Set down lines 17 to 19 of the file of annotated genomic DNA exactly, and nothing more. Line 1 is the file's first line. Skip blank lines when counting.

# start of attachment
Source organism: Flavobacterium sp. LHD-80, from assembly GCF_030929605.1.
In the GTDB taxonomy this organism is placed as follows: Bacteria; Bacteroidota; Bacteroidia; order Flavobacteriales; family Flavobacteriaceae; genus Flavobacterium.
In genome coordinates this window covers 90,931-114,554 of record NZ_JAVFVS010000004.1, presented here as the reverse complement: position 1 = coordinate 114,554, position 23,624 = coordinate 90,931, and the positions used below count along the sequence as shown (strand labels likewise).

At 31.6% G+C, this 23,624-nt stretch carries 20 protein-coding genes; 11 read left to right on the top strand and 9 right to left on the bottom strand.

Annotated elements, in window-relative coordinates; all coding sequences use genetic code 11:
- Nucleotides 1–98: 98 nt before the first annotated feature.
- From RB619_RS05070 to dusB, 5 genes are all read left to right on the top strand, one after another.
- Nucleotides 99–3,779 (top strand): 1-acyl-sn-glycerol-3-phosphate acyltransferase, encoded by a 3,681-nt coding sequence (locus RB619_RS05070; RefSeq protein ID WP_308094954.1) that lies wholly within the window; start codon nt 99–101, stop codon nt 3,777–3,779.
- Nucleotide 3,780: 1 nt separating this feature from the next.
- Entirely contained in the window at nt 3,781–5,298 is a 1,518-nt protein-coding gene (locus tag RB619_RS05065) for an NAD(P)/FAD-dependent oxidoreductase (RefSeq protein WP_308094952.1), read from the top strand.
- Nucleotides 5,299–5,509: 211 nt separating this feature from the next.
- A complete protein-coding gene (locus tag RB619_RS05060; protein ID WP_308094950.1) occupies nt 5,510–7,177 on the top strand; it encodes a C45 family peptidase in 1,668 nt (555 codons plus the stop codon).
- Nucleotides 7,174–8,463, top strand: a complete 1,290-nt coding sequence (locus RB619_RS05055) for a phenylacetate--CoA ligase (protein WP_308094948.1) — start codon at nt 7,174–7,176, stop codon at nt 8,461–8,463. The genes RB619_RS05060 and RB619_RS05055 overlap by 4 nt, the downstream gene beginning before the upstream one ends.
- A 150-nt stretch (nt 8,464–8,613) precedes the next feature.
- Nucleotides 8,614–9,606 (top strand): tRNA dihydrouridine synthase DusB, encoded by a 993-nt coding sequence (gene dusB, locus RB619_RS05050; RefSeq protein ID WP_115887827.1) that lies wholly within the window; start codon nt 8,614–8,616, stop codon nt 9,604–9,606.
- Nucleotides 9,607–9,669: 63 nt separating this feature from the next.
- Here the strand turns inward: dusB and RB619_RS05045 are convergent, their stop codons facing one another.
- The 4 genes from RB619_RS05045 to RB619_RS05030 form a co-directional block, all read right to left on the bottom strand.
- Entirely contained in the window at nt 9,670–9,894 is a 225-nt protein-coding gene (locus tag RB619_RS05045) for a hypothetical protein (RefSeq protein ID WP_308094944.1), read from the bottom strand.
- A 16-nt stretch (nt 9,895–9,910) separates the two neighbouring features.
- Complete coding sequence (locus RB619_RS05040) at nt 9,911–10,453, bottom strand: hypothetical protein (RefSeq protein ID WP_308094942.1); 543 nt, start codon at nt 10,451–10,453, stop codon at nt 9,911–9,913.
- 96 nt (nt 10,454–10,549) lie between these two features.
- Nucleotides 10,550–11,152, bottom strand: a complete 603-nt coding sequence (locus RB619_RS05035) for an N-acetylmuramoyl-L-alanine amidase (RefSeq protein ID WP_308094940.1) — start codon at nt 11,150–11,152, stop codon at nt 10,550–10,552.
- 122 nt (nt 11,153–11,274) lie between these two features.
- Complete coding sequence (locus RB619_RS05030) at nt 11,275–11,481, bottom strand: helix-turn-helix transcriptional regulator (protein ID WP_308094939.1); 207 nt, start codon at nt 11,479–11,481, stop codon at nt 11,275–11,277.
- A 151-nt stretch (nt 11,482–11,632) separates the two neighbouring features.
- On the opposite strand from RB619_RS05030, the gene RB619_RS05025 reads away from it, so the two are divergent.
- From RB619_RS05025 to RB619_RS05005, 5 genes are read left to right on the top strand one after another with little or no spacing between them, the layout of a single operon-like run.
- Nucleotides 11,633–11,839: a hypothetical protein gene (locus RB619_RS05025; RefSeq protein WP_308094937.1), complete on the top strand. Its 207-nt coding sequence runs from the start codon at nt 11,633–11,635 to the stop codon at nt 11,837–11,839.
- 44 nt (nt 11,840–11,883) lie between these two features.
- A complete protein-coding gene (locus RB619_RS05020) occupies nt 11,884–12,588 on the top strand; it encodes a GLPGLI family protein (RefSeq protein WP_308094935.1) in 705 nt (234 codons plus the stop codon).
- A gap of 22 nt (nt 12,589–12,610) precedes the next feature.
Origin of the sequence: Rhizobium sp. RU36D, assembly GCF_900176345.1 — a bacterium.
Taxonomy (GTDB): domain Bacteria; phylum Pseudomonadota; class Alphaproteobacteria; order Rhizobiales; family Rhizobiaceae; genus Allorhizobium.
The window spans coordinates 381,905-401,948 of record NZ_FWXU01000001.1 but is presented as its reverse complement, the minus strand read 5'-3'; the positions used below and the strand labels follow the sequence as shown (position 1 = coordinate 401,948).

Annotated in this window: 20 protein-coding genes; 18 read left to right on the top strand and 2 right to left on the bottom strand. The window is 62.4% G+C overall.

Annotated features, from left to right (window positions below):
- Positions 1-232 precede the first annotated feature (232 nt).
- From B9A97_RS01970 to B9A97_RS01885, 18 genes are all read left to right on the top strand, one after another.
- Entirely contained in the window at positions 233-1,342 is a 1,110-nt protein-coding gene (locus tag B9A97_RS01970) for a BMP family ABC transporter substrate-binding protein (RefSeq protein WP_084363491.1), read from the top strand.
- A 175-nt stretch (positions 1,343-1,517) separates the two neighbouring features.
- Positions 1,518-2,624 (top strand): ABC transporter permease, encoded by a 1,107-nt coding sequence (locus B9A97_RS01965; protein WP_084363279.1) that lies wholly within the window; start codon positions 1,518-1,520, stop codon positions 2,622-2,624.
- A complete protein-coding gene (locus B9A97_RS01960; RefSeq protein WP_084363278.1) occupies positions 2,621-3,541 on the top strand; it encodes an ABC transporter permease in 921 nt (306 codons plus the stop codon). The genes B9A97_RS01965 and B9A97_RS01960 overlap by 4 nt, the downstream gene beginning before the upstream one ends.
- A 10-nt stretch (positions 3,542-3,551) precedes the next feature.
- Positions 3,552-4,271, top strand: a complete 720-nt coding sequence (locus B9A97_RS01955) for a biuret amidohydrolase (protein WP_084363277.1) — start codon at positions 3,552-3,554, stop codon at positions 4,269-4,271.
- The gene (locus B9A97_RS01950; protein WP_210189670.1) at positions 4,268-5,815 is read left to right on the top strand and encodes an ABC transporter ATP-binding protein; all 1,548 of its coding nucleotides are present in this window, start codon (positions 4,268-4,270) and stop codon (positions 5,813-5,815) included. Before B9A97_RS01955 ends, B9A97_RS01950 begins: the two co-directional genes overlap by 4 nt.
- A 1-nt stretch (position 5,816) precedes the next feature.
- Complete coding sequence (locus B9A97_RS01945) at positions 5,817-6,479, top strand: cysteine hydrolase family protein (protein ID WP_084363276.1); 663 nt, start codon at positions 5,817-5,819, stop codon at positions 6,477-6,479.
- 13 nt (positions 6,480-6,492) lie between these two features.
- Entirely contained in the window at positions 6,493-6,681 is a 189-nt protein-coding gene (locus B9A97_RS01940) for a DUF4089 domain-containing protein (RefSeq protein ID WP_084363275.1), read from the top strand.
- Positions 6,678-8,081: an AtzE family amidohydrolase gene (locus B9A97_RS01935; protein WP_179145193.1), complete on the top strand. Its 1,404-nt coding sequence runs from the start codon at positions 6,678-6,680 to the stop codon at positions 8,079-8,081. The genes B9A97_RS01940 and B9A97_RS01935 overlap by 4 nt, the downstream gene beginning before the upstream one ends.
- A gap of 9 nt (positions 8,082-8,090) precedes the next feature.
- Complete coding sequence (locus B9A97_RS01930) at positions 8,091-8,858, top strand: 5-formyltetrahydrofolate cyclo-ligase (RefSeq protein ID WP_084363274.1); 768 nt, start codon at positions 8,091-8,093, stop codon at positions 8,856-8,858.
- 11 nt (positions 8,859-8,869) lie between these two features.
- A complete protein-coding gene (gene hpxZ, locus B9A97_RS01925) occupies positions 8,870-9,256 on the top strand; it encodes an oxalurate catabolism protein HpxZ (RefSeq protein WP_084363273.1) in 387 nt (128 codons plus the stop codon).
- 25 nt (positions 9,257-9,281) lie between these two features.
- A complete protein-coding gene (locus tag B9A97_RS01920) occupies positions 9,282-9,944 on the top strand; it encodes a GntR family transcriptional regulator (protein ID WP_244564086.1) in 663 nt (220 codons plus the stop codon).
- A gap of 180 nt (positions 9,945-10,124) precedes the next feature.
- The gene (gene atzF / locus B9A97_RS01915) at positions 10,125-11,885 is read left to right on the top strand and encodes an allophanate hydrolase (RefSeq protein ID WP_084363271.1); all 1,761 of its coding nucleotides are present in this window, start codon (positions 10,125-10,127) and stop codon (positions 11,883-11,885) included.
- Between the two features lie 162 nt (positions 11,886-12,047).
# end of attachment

- Here the strand turns inward: dusB and RB619_RS05045 are convergent, their stop codons facing one another.
- The 4 genes from RB619_RS05045 to RB619_RS05030 form a co-directional block, all read right to left on the bottom strand.
- Entirely contained in the window at nt 9,670–9,894 is a 225-nt protein-coding gene (locus tag RB619_RS05045) for a hypothetical protein (RefSeq protein ID WP_308094944.1), read from the bottom strand.